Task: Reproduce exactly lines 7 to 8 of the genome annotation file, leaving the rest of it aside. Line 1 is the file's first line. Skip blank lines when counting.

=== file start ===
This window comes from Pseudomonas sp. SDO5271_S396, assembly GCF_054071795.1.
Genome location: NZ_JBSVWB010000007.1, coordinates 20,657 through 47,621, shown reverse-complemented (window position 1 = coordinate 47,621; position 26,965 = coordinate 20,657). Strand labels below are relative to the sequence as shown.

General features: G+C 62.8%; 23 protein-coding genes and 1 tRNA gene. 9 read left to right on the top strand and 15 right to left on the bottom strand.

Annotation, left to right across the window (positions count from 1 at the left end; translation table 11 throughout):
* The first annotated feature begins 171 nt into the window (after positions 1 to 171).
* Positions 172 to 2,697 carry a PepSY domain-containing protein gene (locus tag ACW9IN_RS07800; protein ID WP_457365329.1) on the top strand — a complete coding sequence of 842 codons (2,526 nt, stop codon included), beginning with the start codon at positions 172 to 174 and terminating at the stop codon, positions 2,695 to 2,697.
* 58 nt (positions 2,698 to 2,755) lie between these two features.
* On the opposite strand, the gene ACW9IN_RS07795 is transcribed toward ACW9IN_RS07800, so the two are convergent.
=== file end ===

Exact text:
* 58 nt (positions 2,698 to 2,755) lie between these two features.
* On the opposite strand, the gene ACW9IN_RS07795 is transcribed toward ACW9IN_RS07800, so the two are convergent.